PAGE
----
Siege #1-2

Siege by Brian Michael Bendis, Chris Eliopoulos, Laura Martin, Mark Morales, Oliver Coipel.Siege by Brian Michael Bendis, Chris Eliopoulos, Laura Martin, Mark Morales, Oliver Coipel.

by Brian Michael Bendis, Chris Eliopoulos, Laura Martin, Mark Morales, Oliver Coipel

It's a hallmark of the Marvel Universe that its characters have to fight hard just to maintain an even keel. Even on their best days, Marvel's superheroes face a world that fears and loathes them. At least that's the general idea Marvel wants to convey anyway. But as anyone who's been paying attention to its company-wide events for the last three years, its superhero in-universe stock has been dropping rapidly. They've been outlawed, arrested, identities publicly exposed, murdered, kidnapped, impersonated, and suffered the indignity of watching their mortal enemies being put into key positions of power. Eventually this downward spiral had to reverse itself before it alienated even Marvel's most diehard fans. Which leads to the latest company-wide event Siege.

For an event that is much hyped as the culmination of several years of storytelling, the main Siege miniseries, which is currently halfway through its four issue run, is a fairly pedestrian effort. While it's easy to blame writer Brian Michael Bendis, Siege is, like most events, a part of a much larger commercial package designed to appeal to hardcore fans and completists. The miniseries functions as a spine from which the reader attaches several interconnected titles. The fact that it has become SOP for Marvel to supply the checklist for company-wide events just to keep the story straight is not only a sign of the kind of mental and financial investment required by the reader, but also how much synergy is required between at least half a dozen writers. The miniseries is a gigantic spectacle and little else. Presumably the subsidiary titles are there to supply a additional narrative substance. But the result is that the central story lacks any context or emotional pull to its proceedings.

Siege Issue #1

The setup is simple enough to those who've been following Marvel: über-villain Norman Osborne has spent his time accumulating political capital while successfully discrediting any effective opposition from the superhero community. Now he decides to eliminate the Asgardians, who for reasons too complicated to go into, have relocated Asgard above Oklahoma. With the help of evil god Loki, he engineers an incident as a pretense to launch a full-scale invasion of Asgard with all the military and superhumans under his command. In what is either an act of symmetry or just lazy writing, the incident mimics the one that sparked Civil War. But while Mark Millar used Civil War as a platform to deliver ham fisted political messages, Bendis plays it straight. While Iron Man and Captain America fighting over superhero rights in the former pretended to be relevant, here Osborne is clearly in the wrong, necessitating the intervention of Thor and the real Avengers. It couldn't be any more obvious if Bendis had Osborne and Loki cackle maniacally. So in place of ponderous discussions on whether superheroes do more harm than good, we have a perfunctory scene that barely registers the death of thousands of civilians, followed by several scenes of Osborne cowing, bribing, and lying his way in order to commit an act of genocide. Osborne has never had much dealings with the Asgardians in the past; so his motivations for listening to Loki and attacking them seem like an empty exercise in rote villain behavior.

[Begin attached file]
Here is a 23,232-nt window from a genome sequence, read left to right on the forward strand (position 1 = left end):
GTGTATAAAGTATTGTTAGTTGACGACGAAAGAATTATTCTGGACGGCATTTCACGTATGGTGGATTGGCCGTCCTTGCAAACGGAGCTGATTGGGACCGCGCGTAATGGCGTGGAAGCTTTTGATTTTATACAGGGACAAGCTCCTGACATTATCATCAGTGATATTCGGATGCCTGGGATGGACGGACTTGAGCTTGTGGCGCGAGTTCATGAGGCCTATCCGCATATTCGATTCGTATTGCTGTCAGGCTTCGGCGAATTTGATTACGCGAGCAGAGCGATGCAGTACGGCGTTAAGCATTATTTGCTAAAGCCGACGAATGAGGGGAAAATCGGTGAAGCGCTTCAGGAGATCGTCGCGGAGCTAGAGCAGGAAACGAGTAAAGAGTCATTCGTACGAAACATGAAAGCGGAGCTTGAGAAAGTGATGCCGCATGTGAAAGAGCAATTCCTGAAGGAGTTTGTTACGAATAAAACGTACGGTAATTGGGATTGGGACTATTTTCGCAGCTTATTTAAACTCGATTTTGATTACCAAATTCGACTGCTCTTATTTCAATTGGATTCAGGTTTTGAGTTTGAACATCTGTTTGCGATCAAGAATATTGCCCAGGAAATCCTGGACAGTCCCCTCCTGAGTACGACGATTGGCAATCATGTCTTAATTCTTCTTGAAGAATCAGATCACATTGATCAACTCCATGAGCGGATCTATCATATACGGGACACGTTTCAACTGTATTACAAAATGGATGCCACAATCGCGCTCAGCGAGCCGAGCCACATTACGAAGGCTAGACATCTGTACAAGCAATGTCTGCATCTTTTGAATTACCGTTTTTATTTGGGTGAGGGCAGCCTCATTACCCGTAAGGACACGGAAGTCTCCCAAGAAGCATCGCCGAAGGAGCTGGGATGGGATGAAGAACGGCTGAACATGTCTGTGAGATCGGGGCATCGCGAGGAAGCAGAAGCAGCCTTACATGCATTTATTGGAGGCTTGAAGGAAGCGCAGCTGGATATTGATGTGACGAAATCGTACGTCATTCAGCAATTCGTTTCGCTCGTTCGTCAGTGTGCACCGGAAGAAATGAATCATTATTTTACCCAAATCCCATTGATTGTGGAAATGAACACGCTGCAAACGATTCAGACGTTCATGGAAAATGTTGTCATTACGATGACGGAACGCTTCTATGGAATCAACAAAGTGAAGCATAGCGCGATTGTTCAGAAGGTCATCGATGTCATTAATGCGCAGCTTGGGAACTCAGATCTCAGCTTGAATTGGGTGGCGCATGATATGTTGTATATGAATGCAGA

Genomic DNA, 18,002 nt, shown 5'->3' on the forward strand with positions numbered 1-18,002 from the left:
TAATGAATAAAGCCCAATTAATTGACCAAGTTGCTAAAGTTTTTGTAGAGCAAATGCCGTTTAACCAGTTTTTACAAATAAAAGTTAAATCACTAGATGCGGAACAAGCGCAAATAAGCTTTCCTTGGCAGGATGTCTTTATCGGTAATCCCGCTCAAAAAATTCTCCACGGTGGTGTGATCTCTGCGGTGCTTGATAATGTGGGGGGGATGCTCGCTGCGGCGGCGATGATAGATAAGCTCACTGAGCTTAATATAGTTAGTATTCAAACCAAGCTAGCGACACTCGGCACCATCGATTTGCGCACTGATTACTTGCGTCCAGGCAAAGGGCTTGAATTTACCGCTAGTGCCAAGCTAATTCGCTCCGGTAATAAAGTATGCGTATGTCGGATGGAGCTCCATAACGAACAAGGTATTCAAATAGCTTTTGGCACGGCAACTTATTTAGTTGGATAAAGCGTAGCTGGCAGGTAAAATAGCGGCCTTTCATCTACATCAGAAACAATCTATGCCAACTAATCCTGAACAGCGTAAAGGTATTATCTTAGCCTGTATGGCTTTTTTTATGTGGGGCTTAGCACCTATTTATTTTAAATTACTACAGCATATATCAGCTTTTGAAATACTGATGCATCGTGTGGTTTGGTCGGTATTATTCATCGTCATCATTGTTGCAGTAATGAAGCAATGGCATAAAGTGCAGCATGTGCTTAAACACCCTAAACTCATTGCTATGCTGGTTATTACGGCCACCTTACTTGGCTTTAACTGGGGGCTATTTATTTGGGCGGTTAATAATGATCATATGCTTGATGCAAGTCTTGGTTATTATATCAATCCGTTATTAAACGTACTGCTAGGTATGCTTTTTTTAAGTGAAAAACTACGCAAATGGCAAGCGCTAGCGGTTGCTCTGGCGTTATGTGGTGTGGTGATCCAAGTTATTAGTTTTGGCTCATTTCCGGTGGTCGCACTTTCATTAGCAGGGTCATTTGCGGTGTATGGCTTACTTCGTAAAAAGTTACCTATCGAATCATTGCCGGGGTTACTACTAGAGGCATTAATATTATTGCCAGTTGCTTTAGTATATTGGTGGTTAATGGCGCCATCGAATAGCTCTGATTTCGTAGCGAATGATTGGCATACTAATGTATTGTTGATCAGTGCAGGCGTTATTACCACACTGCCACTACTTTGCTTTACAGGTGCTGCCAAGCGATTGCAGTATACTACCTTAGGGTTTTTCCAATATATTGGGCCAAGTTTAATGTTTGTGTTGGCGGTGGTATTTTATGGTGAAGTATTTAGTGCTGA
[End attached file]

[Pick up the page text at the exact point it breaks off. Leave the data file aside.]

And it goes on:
Siege Issue #1

The battle of Asgard proceeds at a similarly clipped pace: Thor is quickly taken down; Ares and Balder have a brief exchange; a B-lister dies to stress just how evil Osborne is; Steve Rogers rallies the superheroes driven underground by Osborne. The art supplied by Oliver Coipel and company is fairly conventional, but slickly drawn. There are some pretty splash pages, but overall the backgrounds and surface details are rather generic and kept to a minimum. Unfortunately this doesn't help convey the sense of scale needed for these grandiose battle set pieces.

Siege feels very much like a means to an end - to establish a new status quo. The first issue cover already promises the triumphant reunion of Thor, Iron Man, and Captain America. If it does that while ending Norman Osborne's reign of terror, it may be the cathartic experience many fans want. But as a story in itself, the miniseries is a rather stilted excuse to justify one big fight.

Siege Issue #2